Lt.-Gen. Whelan went on paid leave from his post as chief of military personnel in October, 2021, months after the investigation into his conduct was launched, and only after The Globe and Mail asked the military about the probe.
Mr. Millar told the court that the general had offered to resign when he was first told about the investigation but that the chief of the defence staff told him not to. Despite that, the general was removed once the investigation was leaked.
The prosecution first called retired colonel Ron Ubbens to the stand and presented an e-mail chain between him and Lt.-Gen. Whelan from the time of the incident 12 years ago. The e-mails about the subordinate all occurred in the span of a few hours on June 13, 2011. Mr. Ubbens was a lieutenant-colonel at the time and under Lt.-Gen. Whelan’s command.
Mr. Ubbens told the court the e-mail exchange happened as the complainant was refusing to sign off on a personal evaluation report that she believed undervalued her work. During her conversation with Mr. Ubbens, she told him she would report her relationship with Lt.-Gen. Whelan to headquarters if her score wasn’t upgraded.
“Make her go away,” Lt.-Gen. Whelan said in the e-mail exchange with Mr. Ubbens. “We cannot allow this crazy person [to] muddy this mission. Make it your mission to appease this person.”
In the exchange, Lt.-Gen. Whelan also said, “this will destroy my career and marriage.”
“Anything you can do to help me will be much appreciated in getting her sorted,” he later said.
Mr. Ubbens told the court the incident broke his trust in Lt.-Gen. Whelan and he became sympathetic to the subordinate. However, he also repeatedly described her as unstable and said she had a dysfunctional relationship with her direct commander.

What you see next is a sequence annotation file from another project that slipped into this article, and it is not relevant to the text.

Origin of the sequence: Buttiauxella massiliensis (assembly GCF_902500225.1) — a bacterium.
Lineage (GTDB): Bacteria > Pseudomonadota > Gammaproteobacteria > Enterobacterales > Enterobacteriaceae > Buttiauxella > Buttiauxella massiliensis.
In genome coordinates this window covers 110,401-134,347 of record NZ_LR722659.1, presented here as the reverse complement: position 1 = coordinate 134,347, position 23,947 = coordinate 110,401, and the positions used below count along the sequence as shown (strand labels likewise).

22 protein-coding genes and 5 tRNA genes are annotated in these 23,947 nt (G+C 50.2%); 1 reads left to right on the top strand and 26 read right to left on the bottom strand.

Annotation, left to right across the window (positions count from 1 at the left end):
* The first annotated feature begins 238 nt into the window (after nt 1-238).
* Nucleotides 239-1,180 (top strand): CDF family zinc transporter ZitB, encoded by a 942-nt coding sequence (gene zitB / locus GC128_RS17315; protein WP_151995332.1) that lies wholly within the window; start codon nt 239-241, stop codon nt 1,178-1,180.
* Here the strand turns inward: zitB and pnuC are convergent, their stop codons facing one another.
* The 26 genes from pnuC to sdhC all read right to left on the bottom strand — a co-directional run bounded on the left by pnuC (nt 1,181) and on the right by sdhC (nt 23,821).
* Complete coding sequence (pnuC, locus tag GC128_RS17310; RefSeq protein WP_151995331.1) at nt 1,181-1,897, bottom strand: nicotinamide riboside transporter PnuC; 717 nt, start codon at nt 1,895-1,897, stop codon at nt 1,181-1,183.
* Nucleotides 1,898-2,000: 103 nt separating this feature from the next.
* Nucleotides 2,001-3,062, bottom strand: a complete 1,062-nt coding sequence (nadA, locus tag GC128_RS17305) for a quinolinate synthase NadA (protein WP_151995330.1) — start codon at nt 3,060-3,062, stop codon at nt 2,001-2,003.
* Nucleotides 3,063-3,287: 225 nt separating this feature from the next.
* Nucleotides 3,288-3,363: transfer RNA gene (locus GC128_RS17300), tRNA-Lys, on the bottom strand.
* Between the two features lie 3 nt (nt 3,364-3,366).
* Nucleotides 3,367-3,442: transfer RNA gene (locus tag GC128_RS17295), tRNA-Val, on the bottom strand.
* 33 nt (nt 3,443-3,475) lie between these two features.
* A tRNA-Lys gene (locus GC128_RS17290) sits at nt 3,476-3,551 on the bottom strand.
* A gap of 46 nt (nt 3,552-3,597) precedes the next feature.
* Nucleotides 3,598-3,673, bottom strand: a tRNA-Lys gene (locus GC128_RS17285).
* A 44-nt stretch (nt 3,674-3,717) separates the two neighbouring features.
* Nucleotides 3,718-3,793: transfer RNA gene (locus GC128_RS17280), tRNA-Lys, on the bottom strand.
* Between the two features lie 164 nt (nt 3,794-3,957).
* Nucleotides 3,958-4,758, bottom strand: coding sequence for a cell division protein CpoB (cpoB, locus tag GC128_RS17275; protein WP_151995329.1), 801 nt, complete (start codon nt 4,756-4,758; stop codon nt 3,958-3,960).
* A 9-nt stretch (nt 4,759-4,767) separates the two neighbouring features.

He said he forwarded the e-mail exchange he had with Lt.-Gen. Whelan to his private e-mail and saved it out of “fear of the unknown” and as a type of insurance.
Mr. Millar sought to discredit the complainant in his cross-examination of Mr. Ubbens and suggested that the retired colonel had also been manipulated and lied to.
Major Reede did not explain to the court why the second charge was dropped. The dropped charge accused Lt.-Gen. Whelan of engaging in improper communication with a subordinate or making advances toward the subordinate.
The entire case should be questioned, Mr. Millar told reporters after court, calling it “ridiculous.”
Mr. Fowler said the decision to charge Lt.-Gen. Whelan for improperly influencing a personal evaluation report is interesting because such cases happen frequently in the military and are almost always dealt with through an internal grievance.
The decision to proceed with a prosecution in the general’s case is “curious,” he said.
Editor’s note: This article has been updated to clarify that the second charge against Lt.-Gen Whelan, which was dropped, accused him of engaging in improper communication with a subordinate or making advances toward a subordinate.